Visualize a Recast Income Statement as a report in three columns:

Column 1: Income and expenses—before including add-backs.

Column 2: Add-back amounts (if any) subtracted from expenses

Column 3: The adjusted amounts of expenses after subtracting the add-backs.

Your SDE is the sum of column 3 subtracted from your gross profit. It will show reduced total expenses with an increase in the valuation of your company.

The bottom line: SDE is a way of leveling the playing field so prospective buyers can feel how your company stacks up against similar companies, unencumbered by discretionary expenses—again, normalized to industry standards.

What qualifies as a discretionary expense?

To qualify as discretionary, the expense must meet the below criteria:

1. The expense is for the sole benefit of the owner.

2. The expense does not benefit the business or employees.

3. The expense is paid by the company and reflected on tax returns and profit and loss statements.

4. The expense is documented and verifiable by the prospective buyer as discretionary. (See the heading below on differences of opinion between the seller and buyer.)

Types of add-backs normally included in SDE calculations

The most commonly accepted add-backs accepted as discretionary expenses include:

  • The salary for one full-time owner
  • Depreciation for company equipment
  • Amortization and interest on loans

Non-recurring expenses can also be listed as add-backs for SDE purposes. They include:

  • Bad debt expense
  • Business relocation expenses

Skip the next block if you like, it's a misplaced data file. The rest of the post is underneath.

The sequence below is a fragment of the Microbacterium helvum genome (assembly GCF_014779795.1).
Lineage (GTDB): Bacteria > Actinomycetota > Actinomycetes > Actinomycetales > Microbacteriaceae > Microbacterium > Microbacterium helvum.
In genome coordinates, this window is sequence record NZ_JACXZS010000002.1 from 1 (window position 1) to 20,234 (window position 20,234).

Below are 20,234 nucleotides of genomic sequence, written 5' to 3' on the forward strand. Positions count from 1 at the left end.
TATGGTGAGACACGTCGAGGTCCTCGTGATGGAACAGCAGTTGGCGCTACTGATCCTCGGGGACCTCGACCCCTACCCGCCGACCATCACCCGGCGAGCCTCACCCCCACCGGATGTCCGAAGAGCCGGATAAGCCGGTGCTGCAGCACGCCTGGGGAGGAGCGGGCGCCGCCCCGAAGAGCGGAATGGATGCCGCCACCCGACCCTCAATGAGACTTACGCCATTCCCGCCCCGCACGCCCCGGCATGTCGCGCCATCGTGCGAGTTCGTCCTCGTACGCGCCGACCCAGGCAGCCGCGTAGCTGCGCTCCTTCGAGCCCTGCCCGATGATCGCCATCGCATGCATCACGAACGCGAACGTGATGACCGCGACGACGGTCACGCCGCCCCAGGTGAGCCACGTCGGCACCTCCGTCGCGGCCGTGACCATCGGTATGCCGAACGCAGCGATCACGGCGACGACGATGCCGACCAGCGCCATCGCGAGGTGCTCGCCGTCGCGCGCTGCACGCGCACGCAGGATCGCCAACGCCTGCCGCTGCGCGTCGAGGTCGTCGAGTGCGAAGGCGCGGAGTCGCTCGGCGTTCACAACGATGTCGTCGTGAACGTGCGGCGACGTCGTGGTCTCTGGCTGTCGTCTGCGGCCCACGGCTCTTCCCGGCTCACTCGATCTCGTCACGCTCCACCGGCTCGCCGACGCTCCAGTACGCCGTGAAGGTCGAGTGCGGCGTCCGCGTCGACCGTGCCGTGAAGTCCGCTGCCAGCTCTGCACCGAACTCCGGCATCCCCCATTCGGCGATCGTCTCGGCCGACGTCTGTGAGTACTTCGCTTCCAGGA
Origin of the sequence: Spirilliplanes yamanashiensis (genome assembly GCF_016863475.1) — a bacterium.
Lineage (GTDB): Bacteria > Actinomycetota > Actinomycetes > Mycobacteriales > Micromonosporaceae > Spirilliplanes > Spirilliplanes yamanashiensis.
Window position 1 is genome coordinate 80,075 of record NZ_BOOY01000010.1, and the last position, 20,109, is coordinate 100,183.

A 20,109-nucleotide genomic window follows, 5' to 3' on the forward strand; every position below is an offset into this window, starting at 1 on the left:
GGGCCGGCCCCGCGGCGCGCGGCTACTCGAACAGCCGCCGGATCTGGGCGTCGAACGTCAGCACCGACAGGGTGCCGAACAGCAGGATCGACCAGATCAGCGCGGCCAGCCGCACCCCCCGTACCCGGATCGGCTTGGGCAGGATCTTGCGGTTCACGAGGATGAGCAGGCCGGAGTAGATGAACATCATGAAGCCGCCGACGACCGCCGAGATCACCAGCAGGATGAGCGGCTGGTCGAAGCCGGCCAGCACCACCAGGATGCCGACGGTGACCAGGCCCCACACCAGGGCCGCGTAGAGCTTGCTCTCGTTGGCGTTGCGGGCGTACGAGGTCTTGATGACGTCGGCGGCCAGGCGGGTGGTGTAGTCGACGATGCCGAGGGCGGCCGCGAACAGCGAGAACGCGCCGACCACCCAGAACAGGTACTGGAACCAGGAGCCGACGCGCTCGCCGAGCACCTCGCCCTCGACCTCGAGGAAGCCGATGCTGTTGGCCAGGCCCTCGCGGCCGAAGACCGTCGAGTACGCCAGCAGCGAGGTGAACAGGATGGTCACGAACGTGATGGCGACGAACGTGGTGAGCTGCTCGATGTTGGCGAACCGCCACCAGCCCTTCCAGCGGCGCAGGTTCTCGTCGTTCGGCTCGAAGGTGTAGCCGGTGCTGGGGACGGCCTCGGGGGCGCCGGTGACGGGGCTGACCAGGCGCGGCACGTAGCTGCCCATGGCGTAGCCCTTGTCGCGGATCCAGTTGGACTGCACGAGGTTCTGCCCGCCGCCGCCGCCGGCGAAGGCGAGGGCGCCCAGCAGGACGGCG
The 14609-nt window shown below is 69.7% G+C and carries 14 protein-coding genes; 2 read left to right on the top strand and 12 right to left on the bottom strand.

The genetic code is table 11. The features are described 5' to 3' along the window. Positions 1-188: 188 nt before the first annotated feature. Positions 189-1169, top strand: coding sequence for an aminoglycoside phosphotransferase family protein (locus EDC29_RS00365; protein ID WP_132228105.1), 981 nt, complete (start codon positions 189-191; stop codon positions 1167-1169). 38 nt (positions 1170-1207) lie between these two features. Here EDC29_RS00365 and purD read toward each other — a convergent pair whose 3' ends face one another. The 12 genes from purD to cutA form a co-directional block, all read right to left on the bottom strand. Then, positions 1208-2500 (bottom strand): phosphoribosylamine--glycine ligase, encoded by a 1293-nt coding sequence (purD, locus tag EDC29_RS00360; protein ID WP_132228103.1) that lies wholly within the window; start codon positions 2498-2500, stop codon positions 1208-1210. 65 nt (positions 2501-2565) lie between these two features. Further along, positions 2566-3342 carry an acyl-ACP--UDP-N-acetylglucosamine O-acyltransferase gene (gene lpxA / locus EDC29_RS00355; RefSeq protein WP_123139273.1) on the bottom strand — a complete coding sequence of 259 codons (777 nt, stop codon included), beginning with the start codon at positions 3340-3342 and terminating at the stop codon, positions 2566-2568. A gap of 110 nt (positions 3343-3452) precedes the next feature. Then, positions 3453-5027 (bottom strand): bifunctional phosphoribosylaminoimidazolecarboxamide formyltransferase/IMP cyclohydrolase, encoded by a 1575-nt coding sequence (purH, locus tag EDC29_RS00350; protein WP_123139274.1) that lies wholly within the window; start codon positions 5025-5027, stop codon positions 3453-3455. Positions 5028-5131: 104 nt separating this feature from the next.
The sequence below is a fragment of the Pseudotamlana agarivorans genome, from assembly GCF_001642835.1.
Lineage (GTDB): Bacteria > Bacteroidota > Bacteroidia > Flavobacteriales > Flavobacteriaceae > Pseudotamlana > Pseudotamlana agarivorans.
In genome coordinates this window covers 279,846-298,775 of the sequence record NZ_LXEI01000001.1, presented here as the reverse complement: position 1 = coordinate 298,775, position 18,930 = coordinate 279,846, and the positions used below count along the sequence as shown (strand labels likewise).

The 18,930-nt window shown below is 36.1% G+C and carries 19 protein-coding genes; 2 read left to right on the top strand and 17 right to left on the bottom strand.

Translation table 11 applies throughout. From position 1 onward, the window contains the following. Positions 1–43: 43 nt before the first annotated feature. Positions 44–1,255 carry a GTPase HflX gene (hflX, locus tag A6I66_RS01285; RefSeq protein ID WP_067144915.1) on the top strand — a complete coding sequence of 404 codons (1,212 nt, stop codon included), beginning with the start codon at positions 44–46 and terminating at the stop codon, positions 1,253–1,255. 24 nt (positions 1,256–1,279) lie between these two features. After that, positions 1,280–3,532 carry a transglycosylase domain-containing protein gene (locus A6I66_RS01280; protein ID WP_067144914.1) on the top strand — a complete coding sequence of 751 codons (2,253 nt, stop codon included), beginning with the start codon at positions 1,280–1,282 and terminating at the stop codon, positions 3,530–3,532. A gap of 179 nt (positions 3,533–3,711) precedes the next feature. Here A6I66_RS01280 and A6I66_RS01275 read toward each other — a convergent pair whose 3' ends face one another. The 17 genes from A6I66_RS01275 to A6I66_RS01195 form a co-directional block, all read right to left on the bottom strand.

• Equipment upgrade/maintenance/repair
  • Legal expenses
  • Professional or consulting fees
  • One-time technology upgrades
  • Transaction-related charges/costs

Then there are other owner-related add-backs and expenses that contribute nothing to the company’s operating performance. They are not likely to continue under new management. Examples:

  • The owner’s personal travel reimbursements
  • Expenses for the owner’s or family members’ auto fuel charges
  • Dues for club membership
  • The owner’s health insurance premiums
  • The owner’s personal or family member’s mobile phone charges
  • Charitable contributions

Differences of Opinion Between Owners and Buyers Surrounding SDE

Disputes over gray areas in calculating discretionary expenses can lead to differences of opinion and complicate sales negotiations. For example:

  • Only one salary can be added back to total earnings if there are several owners. Which salary goes in the add-back column, and which one is considered a normal employee?
  • Are club membership costs really for business? Shouldn’t meeting wealthy and influential clients through club memberships be excluded from discretionary expenses? On the other hand, aren’t hundreds of thousands of deals made in social settings?
  • Is the seller’s social media and web presence an actual or discretionary expense? Is it reasonable for the seller to include website upgrades expenses when calculating discretionary expenses?

Nothing Worth Doing is Easy

Objective and accurate business valuation is a job for professionals. Our valuation experts at Quantive can help you resolve disputes and decide on the best method you should use in arriving at the true value of your business.

We will help you gather the data and documents you need for a single fee. Our report will be your foundation that will pass the scrutiny of prospective buyers and serve as a solid basis for negotiation when it comes time to sell your business.

Contact us. Our experts are standing by to answer your questions.

Dan is the Founder of Quantive and Value Scout. He has two decades of experience in leading M&A transactions. Additionally oversees Quantive's valuation practice and has performed thousands of business valuations.